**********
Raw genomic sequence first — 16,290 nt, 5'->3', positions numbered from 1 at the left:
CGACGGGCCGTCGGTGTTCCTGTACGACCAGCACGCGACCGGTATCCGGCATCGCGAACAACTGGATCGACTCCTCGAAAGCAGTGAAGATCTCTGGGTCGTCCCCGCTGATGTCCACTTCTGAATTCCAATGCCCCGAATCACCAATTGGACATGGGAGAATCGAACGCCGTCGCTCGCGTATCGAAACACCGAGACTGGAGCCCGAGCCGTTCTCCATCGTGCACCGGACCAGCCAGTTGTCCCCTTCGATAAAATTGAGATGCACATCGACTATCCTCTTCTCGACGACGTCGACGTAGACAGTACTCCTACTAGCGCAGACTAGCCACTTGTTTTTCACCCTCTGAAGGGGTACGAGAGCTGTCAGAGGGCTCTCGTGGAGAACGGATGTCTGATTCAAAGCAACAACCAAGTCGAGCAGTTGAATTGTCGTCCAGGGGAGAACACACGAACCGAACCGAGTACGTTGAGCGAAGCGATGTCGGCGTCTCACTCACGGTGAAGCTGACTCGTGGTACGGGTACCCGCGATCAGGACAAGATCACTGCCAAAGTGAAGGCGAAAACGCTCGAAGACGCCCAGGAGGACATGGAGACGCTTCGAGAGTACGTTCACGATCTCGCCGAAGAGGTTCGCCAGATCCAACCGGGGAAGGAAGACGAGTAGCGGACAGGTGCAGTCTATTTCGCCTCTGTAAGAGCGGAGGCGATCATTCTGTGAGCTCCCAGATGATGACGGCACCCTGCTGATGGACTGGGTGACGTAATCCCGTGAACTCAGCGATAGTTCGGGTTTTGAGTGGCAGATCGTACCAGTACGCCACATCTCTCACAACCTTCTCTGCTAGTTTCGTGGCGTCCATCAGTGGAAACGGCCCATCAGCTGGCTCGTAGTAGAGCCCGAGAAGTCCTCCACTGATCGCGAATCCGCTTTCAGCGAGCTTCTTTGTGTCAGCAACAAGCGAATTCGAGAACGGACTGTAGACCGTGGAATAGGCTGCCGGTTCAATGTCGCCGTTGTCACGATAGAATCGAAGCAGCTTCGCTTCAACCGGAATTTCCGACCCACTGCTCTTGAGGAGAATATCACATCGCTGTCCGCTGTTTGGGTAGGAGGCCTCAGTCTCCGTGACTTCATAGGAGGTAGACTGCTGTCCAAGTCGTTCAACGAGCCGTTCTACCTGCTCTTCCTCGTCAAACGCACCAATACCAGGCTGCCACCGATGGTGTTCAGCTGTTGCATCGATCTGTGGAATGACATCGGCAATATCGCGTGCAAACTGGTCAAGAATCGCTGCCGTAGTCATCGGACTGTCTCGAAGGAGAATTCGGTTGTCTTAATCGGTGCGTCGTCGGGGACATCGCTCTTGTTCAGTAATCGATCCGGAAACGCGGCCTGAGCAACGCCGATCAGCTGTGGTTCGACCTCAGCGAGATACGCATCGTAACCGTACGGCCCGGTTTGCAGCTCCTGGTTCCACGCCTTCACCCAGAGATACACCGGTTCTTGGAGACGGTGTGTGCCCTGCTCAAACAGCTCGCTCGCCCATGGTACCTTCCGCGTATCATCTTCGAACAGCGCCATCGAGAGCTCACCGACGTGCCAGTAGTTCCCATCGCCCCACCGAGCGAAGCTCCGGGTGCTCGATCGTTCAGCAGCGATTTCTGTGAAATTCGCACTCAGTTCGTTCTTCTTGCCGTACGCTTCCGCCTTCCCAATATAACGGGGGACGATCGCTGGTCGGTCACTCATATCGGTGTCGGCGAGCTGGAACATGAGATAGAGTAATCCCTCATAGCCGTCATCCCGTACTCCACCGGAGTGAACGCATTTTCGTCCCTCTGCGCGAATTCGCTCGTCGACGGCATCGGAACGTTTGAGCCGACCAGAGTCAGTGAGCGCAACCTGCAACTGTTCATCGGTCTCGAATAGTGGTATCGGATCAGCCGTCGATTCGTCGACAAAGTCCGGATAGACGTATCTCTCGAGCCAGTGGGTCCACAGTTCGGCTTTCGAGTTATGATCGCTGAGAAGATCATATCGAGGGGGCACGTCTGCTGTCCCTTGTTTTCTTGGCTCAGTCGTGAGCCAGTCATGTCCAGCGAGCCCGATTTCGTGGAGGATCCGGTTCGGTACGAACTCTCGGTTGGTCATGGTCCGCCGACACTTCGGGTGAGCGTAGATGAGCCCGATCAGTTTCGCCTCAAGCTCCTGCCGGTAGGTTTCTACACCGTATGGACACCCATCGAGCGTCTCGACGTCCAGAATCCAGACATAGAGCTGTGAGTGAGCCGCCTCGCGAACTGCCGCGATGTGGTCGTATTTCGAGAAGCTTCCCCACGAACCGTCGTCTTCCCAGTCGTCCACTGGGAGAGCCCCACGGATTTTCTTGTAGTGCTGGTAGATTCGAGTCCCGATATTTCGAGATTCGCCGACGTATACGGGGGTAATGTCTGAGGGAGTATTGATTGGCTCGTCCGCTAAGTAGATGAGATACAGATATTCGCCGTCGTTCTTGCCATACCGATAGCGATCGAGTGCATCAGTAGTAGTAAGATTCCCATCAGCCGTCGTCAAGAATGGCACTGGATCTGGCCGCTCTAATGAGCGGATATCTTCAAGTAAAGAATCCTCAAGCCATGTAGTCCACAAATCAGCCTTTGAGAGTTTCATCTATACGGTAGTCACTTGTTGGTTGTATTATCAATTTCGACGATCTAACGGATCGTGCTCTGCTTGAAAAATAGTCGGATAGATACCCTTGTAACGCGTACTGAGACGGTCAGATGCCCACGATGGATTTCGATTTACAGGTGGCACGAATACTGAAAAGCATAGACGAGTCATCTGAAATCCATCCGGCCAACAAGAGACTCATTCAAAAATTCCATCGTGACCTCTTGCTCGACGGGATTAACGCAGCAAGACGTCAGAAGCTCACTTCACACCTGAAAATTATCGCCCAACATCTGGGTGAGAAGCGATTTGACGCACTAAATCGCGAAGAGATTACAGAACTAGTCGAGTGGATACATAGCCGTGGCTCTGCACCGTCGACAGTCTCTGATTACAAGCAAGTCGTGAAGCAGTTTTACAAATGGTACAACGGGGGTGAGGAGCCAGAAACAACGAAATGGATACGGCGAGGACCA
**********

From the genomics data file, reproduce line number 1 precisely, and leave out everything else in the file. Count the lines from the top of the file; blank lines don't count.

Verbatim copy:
Raw genomic sequence first — 16,290 nt, 5'->3', positions numbered from 1 at the left: